The World Health Organization declared the coronavirus outbreak a pandemic, saying that Europe was now the “epicentre” of the crisis. While cases surged in Europe, the number of reported cases in China continued to drop, with more cases being imported from arrivals from outside of China compared to transmission within China.
Global stockmarkets plunged, with most markets entering an official bear market (defined as a decline of at least 20% from a recent peak) after President Trump banned visitors from most European countries to the US. US and UK stock suffered their steepest daily falls since “Black Monday” in 1987, while European stocks saw the largest daily falls on record. Continued sharp falls in the oil price also added to global stocks’ woes. Unusually government bonds failed to provide a safe haven as stock markets tumbled, with yields rising over the week.
Global Markets Update Monday, 9 March 2020
09 Mar 2020
Global stocks started a volatile week strongly but suffered steep declines towards the end of the week amid growing fears that the coronavirus outbreak would lead to a global recession. Central banks across the world reduced interest rates, led by the Federal Reserve, and governments announced measures to help counter the impact of the coronavirus outbreak. Policymakers from the G7 countries also pledged action.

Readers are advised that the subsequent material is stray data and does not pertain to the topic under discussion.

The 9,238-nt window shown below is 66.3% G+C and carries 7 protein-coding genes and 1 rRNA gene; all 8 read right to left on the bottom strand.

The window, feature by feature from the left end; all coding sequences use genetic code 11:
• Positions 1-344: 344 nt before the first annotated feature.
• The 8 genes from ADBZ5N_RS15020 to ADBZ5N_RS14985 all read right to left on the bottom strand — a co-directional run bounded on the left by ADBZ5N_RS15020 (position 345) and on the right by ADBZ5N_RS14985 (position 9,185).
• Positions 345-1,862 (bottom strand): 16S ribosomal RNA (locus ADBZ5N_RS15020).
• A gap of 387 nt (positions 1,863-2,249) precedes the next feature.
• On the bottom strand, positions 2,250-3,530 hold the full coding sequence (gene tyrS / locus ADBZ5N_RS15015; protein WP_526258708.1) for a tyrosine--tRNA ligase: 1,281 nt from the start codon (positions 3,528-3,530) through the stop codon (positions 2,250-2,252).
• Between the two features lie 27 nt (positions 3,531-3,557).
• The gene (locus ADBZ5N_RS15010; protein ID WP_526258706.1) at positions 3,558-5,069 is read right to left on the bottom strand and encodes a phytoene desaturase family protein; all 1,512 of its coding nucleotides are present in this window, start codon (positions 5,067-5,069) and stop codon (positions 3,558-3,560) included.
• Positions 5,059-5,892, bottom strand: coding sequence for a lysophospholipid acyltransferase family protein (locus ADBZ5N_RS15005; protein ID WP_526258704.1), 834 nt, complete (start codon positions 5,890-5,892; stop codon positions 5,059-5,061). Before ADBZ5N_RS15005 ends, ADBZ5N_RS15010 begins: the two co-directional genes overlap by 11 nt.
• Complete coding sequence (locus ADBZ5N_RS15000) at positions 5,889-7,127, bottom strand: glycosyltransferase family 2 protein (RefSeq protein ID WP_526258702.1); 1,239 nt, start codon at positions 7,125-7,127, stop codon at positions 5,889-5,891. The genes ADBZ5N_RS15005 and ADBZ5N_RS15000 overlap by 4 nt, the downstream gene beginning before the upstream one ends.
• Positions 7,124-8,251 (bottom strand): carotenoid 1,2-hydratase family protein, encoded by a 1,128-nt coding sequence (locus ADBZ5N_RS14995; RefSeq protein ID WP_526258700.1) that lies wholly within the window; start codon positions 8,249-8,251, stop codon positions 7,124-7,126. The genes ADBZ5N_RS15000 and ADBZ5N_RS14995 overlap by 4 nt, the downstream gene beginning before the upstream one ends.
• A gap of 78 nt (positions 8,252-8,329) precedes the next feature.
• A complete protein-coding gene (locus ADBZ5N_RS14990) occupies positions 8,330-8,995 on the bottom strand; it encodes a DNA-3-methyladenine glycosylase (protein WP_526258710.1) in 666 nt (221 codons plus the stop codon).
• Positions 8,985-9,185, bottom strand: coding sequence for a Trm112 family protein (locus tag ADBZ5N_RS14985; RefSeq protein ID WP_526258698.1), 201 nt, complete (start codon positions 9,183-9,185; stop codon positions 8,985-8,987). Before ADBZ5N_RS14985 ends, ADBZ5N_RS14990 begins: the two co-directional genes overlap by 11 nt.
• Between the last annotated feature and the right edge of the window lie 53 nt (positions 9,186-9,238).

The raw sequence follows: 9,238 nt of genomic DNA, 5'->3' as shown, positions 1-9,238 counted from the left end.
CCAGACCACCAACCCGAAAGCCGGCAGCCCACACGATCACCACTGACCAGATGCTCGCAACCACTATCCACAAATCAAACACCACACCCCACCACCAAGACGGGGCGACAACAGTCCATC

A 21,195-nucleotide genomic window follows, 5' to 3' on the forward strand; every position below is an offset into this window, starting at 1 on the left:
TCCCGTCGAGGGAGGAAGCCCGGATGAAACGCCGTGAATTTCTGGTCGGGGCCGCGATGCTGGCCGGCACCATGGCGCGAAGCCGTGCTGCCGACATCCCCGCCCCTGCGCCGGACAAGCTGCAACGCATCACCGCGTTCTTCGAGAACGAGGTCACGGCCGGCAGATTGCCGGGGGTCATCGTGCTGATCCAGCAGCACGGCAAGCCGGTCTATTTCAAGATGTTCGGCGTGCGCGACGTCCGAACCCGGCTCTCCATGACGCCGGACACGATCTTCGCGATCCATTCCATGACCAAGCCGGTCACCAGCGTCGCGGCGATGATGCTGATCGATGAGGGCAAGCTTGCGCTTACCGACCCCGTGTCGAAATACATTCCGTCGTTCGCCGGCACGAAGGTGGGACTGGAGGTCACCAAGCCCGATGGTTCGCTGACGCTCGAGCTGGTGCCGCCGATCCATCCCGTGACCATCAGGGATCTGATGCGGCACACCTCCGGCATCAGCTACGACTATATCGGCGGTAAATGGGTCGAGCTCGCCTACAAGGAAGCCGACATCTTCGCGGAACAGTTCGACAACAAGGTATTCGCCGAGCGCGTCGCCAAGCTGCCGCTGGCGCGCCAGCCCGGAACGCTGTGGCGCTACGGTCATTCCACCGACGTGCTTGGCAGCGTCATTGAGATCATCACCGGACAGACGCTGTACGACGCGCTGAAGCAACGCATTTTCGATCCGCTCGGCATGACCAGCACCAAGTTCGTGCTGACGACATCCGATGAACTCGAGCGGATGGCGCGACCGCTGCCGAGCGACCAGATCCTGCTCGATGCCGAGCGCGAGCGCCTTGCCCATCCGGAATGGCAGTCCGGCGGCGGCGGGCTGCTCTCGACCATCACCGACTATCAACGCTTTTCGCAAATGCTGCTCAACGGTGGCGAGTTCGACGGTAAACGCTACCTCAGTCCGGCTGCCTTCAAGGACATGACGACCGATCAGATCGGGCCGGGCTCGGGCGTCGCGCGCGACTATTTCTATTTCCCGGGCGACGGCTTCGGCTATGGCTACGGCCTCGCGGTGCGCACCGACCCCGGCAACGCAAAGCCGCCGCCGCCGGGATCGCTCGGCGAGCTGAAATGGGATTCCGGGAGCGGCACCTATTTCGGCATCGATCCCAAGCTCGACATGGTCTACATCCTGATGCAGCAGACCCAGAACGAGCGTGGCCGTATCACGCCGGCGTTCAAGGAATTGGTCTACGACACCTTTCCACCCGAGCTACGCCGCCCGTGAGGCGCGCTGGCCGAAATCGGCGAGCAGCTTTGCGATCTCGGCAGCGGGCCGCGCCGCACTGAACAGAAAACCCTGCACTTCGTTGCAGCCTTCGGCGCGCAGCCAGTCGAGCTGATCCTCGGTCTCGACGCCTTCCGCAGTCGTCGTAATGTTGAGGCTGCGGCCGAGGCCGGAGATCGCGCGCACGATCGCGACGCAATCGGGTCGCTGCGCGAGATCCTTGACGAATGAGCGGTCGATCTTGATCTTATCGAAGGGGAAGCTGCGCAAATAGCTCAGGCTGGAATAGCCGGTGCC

Makers of household staples, disinfectants and video games have all bucked the sell off as people prepare for possible self-isolation.
Global Markets Update Monday, 2 March 2020
02 Mar 2020
Global stocks plunged, suffering their worst one-day sell-off in two years, on news of several significant coronavirus outbreaks outside of China. The sharp rise in cases in Iran and Italy, as well as the existing outbreak in South Korea, meant that for the first time more new cases were reported outside of China than within China. Most markets are now in a technical correction, having fallen at least 10% from their recent peaks in January. Indeed, the FTSE All-World lost almost 13% over the week, wiping out six months of gains and lopping nearly $6tn off the value of global equities.
Airlines and travel firms were among the worst performers, and financial stocks were also hit badly by a sharp drop in longer term bond yields.